The size of the rain garden depends on the size of your roof and the available space in your yard.

First, measure the length and width of the drainage area to the rain garden. Once you know the drainage area, multiply it by the depth of the amount of rain water runoff coming from your roof top from 1 ½ inches of rain. In the example below, you would measure the rooftop draining to the downspout to find the drainage area for the rain garden.

Rooftop Example:

1. Calculate the Drainage Area:

  • Entire rooftop drainage area: 60 ft (length) x 30 ft (width) = 1,800 sq ft
  • A rain garden for ¼ of the rooftop will have a drainage area of 1,800 ÷ 4 = 450 sq ft

2. Calculate the Rain Water Runoff Volume:

  • The Rainfall Runoff is determined for 1.5 inches of Rainfall
  • 1.5 inches of Rainfall is equal to 0.083 feet of Rainfall
  • Calculation:

Drainage Area x Rainfall = Runoff Volume
450 sq ft x 0.083 ft = 37.35 cubic feet

3. Calculate the Rain Garden Size:

  • For a rain garden that is 6 inches (0.5 ft) deep, the runoff volume generated is divided by the depth of the rain garden:

Runoff Volume ÷ Depth of Garden = Size/Area of Garden

37.35 cubic feet ÷ 0.5 feet = 75 square feet

  • Remember, it’s not one size fits all and your rain garden can be shaped in any way you prefer. Take a look at our chart to determine what dimensions might work best in your yard.
Rain Garden - rooftop calculations
Rain Garden chart


Use a garden hose to help lay out and outline the shape of your rain garden.

Often shaped like a kidney bean, your rain garden dimensions for the 75 square feet needed in the example shown above could be 6 ft x 12.5 ft or 5 ft x 15 ft. 

Dig your rain garden to the calculated depth within the area you’ve outlined by the garden hose. Be sure to gently slope the sides of the garden. Remember that your garden should be a shallow bowl or basin.

What if my yard is on a steep slope?

The bottom of the rain garden needs to be flat. If your yard has a steep slope, use the soil you dig out from one side of the garden to build up the other side creating a bowl shape that can hold the water until the soil absorbs it.

Digging and Planting


How do I minimize erosion or soil loss?

You will need to stabilize the area where rain water enters the garden as well as the area where it leaves the garden. This can be done easily by placing rocks in these locations. River rock or limestone pavers are often used for stabilization.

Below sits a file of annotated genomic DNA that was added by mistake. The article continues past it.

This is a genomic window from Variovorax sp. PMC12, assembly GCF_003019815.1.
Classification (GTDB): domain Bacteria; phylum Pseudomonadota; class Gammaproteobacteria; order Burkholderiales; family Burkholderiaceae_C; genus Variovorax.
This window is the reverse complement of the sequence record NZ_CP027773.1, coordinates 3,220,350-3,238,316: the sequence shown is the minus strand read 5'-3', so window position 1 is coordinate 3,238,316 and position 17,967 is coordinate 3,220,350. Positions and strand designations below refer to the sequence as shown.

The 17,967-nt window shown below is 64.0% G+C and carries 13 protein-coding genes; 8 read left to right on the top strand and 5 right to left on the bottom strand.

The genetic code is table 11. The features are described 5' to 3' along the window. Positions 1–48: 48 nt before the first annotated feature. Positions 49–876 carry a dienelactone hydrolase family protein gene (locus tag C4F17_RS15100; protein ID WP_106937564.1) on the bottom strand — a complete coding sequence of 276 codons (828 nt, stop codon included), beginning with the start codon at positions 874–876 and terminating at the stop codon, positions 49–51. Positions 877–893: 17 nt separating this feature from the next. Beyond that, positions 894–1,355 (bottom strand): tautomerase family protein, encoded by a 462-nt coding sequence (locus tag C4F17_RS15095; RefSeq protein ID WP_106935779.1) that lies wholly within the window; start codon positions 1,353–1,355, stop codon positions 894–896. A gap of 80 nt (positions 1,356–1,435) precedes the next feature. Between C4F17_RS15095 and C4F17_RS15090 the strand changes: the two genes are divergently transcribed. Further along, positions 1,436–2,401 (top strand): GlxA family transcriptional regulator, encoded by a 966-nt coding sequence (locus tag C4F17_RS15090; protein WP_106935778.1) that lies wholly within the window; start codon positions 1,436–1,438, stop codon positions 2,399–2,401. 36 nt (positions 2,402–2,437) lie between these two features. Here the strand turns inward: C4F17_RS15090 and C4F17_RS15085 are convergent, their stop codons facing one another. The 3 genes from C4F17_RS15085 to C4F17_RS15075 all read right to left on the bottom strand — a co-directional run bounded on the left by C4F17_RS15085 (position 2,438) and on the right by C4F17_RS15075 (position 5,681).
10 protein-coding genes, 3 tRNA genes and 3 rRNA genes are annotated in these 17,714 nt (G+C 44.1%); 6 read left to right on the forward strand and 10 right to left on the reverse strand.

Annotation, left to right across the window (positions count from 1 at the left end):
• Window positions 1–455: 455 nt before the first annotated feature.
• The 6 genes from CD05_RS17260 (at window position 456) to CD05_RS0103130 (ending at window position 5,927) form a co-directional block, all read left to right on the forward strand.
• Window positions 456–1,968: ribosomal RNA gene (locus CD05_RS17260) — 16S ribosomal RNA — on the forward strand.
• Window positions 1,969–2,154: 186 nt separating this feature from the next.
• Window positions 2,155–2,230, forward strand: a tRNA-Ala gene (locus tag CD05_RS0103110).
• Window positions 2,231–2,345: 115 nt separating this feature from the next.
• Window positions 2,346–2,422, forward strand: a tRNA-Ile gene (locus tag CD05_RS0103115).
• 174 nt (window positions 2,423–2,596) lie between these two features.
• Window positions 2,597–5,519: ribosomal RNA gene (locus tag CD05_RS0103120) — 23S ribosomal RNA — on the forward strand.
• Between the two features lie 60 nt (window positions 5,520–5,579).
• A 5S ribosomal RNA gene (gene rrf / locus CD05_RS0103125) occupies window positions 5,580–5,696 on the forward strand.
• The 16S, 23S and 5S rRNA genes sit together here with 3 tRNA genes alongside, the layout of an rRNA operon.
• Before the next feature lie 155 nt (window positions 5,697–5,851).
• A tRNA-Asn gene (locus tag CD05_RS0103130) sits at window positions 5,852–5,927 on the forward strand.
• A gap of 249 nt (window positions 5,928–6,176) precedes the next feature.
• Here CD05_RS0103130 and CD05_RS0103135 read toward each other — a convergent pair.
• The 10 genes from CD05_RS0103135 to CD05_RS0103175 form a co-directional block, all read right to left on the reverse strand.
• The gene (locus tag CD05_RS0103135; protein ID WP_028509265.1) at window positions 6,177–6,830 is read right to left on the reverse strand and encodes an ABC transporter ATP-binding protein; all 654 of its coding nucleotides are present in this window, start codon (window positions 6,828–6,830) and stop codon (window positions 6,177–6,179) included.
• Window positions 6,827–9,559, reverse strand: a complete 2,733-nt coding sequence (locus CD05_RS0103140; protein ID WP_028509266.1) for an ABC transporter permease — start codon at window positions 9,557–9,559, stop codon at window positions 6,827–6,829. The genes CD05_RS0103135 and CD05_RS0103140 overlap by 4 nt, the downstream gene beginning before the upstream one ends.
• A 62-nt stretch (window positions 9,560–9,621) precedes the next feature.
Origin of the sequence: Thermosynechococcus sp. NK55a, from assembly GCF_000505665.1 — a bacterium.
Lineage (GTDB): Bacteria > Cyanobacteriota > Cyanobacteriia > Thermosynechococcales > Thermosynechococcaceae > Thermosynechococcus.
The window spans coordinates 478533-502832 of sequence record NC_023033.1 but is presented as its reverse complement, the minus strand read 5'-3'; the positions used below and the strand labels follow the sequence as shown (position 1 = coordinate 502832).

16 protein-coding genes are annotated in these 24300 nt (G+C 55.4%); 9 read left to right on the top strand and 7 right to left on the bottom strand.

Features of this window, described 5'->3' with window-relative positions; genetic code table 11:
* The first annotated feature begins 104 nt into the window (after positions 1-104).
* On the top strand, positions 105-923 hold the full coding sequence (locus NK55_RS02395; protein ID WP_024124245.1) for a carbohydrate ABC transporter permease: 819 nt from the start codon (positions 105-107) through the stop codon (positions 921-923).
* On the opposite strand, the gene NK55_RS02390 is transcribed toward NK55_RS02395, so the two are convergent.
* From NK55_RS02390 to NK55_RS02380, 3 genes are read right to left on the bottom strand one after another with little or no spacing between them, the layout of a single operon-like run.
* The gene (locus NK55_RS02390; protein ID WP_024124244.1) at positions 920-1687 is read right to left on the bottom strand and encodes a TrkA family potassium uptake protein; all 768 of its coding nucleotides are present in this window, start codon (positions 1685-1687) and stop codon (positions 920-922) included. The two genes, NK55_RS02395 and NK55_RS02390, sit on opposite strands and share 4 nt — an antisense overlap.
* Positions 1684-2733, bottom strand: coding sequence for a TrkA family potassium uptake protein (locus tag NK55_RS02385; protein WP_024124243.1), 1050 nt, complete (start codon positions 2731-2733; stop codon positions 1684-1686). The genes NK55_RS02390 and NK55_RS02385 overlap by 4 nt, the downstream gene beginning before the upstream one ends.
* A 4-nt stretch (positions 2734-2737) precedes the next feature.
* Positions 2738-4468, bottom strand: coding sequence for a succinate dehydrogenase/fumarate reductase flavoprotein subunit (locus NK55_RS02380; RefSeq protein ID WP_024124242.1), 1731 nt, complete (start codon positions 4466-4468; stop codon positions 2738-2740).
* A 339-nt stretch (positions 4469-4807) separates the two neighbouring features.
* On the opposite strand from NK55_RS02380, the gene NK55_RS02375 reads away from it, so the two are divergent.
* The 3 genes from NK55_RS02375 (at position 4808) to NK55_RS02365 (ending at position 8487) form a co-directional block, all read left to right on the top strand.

When can I start digging?

Be sure to call 311 before you start digging in order to identify any existing underground utilities within the rain garden area. It may take a few days for any underground utilities to be marked. Once you know there are no gas lines or other buried utilities, you can start digging and a shovel should do the trick.

How do I decide what plants to put in the rain garden?

Look for native, drought tolerant plants or shrubs that are suited for your yard conditions including the amount of light and soil type. Native plants that are matched to your yard conditions have the best chance of surviving and thriving in the heat. They can also bounce back from “wet feet” meaning the soil is soggy or really damp.

Plant list for Bexar County can be found here.

Plant list for Wilson, Karnes, and Goliad Counties can be found here.

Will my rain garden require a lot of maintenance?

Maintenance of a rain garden is not different than other garden types and is dependent on your particular design style and taste. Some people like very formal and manicured gardens which tend to need more frequent maintenance, while others like more natural and wild gardens which tend to need less maintenance. You may need to water the new plants just until they are rooted or established in the ground as you would do for any new plantings. The rain garden should serve two purposes: to beautify your yard and more naturally treat pollutants in rain water runoff to help the environment.